Text and photos by SCOTT FYBUSH
The summer of 2016 brought a new destination for the NERW-mobile: for the first time in many years, we headed south through Pennsylvania toward the mountains of West Virginia. We made an overnight stop just outside Wheeling, and while we had no scheduled visits there the next morning, we took a couple of hours to drive around the downtown area anyway…
The most famous radio site in town, of course, is the Capitol Theatre, longtime home of the Wheeling Jamboree and the station that carried it for many years, the legendary WWVA (1170). While WWVA no longer carries the Jamboree (it’s on a really cool little LPFM now, WWOV-LP 101.1), it and its iHeart sisters are still in studios here, and one of these day we’ll get back for a tour.
Just a couple of blocks away, we spot a window for a competing pair of AMs in town, talkers WKKX (1600 Wheeling)/WVLY (1370 Moundsville), on our way to the cross street where CBS/ABC affiliate WTRF (Channel 7) makes its home in a hulking brick building.
From here, we can look up into the hills across the Ohio River to see the tower of WTRF and two of the iHeart FMs, WEGW (107.5, the old WTRF-FM) and WVKL (95.7 Shadyside OH).
Continuing eastward into Ohio on I-70, we turn off quickly for a stop near St. Clairsville to see the rebuilt WWVA transmitter site. A storm in 2010 brought straight-line winds that took down the three self-supporting towers that had been out here since 1941. (We chronicled the old site in Tower Site of the Week back in 2010.) Over the next few months, then-Clear Channel rebuilt the array with new guyed towers; today, the site belongs to Vertical Bridge, and it’s still cranking out 50,000 watts day and night.
(The photo of the rebuilt WWVA site, incidentally, is featured in the new Tower Site Calendar 2017, now available at the Fybush.com Store!)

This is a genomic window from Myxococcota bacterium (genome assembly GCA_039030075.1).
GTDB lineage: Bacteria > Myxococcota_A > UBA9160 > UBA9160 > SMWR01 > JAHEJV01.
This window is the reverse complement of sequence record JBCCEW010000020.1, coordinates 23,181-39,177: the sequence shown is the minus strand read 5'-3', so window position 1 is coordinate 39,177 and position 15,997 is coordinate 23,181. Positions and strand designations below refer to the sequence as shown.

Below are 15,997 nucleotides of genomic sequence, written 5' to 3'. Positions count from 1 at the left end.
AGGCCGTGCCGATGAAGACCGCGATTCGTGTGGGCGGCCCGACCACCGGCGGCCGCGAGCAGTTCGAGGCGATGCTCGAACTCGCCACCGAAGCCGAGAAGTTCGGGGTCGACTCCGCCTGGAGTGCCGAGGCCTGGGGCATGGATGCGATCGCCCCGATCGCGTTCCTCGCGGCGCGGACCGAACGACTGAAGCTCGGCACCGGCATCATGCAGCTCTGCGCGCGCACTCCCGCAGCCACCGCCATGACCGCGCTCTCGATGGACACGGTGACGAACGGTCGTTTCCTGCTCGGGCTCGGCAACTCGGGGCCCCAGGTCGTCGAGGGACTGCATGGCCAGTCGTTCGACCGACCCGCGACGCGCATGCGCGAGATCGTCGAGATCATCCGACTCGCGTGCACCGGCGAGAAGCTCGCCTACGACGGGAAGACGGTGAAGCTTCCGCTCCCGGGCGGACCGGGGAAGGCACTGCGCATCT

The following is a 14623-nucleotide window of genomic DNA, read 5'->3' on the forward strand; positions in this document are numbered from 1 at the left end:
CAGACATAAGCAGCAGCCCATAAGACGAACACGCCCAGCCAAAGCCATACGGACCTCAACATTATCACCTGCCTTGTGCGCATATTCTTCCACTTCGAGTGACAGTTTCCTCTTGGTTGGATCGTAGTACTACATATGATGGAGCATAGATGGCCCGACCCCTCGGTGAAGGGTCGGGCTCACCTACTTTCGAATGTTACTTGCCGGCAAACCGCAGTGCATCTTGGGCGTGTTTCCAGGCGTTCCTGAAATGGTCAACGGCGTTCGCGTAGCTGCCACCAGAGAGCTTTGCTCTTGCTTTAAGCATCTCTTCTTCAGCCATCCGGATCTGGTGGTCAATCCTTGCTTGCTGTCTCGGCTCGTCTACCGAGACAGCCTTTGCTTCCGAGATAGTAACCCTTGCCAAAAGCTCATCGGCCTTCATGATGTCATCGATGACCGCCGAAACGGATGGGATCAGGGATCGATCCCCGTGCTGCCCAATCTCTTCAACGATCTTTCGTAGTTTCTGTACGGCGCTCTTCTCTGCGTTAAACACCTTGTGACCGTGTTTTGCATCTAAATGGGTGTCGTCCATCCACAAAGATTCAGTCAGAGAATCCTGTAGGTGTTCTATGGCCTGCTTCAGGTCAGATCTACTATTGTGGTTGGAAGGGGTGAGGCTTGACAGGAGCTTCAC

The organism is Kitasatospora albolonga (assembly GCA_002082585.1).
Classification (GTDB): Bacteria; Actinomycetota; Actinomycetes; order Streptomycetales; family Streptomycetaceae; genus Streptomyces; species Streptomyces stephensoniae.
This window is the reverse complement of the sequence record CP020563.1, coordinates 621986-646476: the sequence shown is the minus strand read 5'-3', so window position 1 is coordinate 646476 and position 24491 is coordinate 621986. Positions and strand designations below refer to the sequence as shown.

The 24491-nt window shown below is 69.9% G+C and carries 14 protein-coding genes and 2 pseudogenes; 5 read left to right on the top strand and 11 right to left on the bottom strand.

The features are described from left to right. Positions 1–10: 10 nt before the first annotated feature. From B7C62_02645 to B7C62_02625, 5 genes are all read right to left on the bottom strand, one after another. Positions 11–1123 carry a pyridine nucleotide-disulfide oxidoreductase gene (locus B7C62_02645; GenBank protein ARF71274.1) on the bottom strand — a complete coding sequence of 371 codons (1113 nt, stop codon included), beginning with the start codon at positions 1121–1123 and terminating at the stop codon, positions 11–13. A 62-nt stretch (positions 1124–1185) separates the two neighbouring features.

Another half-hour westward on 70 brings us to Cambridge and I-77, where we turn south to start visiting some new territory – to wit, Marietta, Ohio and Parkersburg, West Virginia, an area we’d never seen before.
But before we see Parkersburg in depth, we backtrack 20 minutes or so to the northeast along the Ohio River to the little town of St. Mary’s, to pay a call on our friend Tom Taggart at two of the stations he owns in the region, WRRR (93.9 St. Mary’s) and WXCR (92.3 New Martinsville).
Both stations share studios at the WRRR transmitter site, up on a hill above St. Mary’s, in a low-slung block building with offices in front and a line of studios across the back. There’s a production room for WRRR (“Lite Rock 93R”), the WRRR air studio and the air studio for classic rock WXCR, which doubles as a rack room.
A separate building off to the side holds the tidy WRRR transmitter setup, with a shiny new Nautel that Tom’s justifiably proud of.
From here, we retrace our path back to Parkersburg to see WRRR’s sister station and some of its competitors – and we’ll show you those in next week’s installment.
Thanks to Tom Taggart for the tour!
We are officially into the new year and out of the holiday season. If you didn’t get a calendar as a gift, now is the time to buy one for yourself.
You can also purchase a bag to keep it after the year is over, since the pictures are so pretty. You can even purchase a pen to put notes on your calendar.
Visit our store to buy the calendars and check out our other products.
The Radio Historian’s 2020 Calendar is SOLD OUT. If you didn’t order but wanted or meant to, please contact Lisa immediately. No guarantee we can get more, but we’ll at least ask.
And don’t miss a big batch of Mountain State IDs next Wednesday, over at our sister site, TopHour.com!
Next week: More from Parkersburg